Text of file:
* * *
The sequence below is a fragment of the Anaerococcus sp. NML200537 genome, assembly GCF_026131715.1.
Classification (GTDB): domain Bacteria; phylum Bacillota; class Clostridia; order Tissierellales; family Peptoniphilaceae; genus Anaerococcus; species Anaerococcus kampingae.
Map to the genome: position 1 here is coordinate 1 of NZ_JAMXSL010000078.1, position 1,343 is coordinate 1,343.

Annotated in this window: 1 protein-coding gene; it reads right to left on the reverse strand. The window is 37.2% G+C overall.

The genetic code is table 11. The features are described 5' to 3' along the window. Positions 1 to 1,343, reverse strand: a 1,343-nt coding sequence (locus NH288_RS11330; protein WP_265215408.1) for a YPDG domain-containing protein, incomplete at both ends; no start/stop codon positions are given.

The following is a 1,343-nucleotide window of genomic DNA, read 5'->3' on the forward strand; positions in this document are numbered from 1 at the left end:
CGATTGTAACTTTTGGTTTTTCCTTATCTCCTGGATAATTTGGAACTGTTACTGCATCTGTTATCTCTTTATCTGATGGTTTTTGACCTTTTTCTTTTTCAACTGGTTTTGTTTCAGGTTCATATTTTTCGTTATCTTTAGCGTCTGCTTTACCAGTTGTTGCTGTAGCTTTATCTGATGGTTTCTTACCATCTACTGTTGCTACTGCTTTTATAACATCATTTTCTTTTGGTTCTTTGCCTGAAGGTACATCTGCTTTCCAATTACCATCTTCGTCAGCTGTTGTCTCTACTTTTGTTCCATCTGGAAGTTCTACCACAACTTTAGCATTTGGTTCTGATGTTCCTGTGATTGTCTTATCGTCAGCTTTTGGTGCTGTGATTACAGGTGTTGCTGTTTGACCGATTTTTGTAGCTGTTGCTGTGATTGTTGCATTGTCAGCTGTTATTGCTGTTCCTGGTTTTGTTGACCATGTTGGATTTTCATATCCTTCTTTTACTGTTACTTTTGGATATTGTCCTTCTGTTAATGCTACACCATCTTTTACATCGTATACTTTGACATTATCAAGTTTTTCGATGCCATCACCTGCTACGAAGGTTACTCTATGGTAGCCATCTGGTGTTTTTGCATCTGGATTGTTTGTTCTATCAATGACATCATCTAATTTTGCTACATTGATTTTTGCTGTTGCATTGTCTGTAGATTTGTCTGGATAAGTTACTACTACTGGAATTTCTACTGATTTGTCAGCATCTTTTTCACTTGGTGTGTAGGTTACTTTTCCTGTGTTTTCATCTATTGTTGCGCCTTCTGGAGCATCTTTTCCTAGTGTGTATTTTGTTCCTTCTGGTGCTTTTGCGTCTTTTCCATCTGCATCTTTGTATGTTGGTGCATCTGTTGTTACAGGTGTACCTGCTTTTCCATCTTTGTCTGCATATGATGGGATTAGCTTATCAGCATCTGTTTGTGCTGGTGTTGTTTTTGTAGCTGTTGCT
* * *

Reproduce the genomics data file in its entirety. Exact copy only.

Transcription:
The sequence below is a fragment of the Anaerococcus sp. NML200537 genome, assembly GCF_026131715.1.
Classification (GTDB): domain Bacteria; phylum Bacillota; class Clostridia; order Tissierellales; family Peptoniphilaceae; genus Anaerococcus; species Anaerococcus kampingae.
Map to the genome: position 1 here is coordinate 1 of NZ_JAMXSL010000078.1, position 1,343 is coordinate 1,343.

Annotated in this window: 1 protein-coding gene; it reads right to left on the reverse strand. The window is 37.2% G+C overall.

The genetic code is table 11. The features are described 5' to 3' along the window. Positions 1 to 1,343, reverse strand: a 1,343-nt coding sequence (locus NH288_RS11330; protein WP_265215408.1) for a YPDG domain-containing protein, incomplete at both ends; no start/stop codon positions are given.

The following is a 1,343-nucleotide window of genomic DNA, read 5'->3' on the forward strand; positions in this document are numbered from 1 at the left end:
CGATTGTAACTTTTGGTTTTTCCTTATCTCCTGGATAATTTGGAACTGTTACTGCATCTGTTATCTCTTTATCTGATGGTTTTTGACCTTTTTCTTTTTCAACTGGTTTTGTTTCAGGTTCATATTTTTCGTTATCTTTAGCGTCTGCTTTACCAGTTGTTGCTGTAGCTTTATCTGATGGTTTCTTACCATCTACTGTTGCTACTGCTTTTATAACATCATTTTCTTTTGGTTCTTTGCCTGAAGGTACATCTGCTTTCCAATTACCATCTTCGTCAGCTGTTGTCTCTACTTTTGTTCCATCTGGAAGTTCTACCACAACTTTAGCATTTGGTTCTGATGTTCCTGTGATTGTCTTATCGTCAGCTTTTGGTGCTGTGATTACAGGTGTTGCTGTTTGACCGATTTTTGTAGCTGTTGCTGTGATTGTTGCATTGTCAGCTGTTATTGCTGTTCCTGGTTTTGTTGACCATGTTGGATTTTCATATCCTTCTTTTACTGTTACTTTTGGATATTGTCCTTCTGTTAATGCTACACCATCTTTTACATCGTATACTTTGACATTATCAAGTTTTTCGATGCCATCACCTGCTACGAAGGTTACTCTATGGTAGCCATCTGGTGTTTTTGCATCTGGATTGTTTGTTCTATCAATGACATCATCTAATTTTGCTACATTGATTTTTGCTGTTGCATTGTCTGTAGATTTGTCTGGATAAGTTACTACTACTGGAATTTCTACTGATTTGTCAGCATCTTTTTCACTTGGTGTGTAGGTTACTTTTCCTGTGTTTTCATCTATTGTTGCGCCTTCTGGAGCATCTTTTCCTAGTGTGTATTTTGTTCCTTCTGGTGCTTTTGCGTCTTTTCCATCTGCATCTTTGTATGTTGGTGCATCTGTTGTTACAGGTGTACCTGCTTTTCCATCTTTGTCTGCATATGATGGGATTAGCTTATCAGCATCTGTTTGTGCTGGTGTTGTTTTTGTAGCTGTTGCT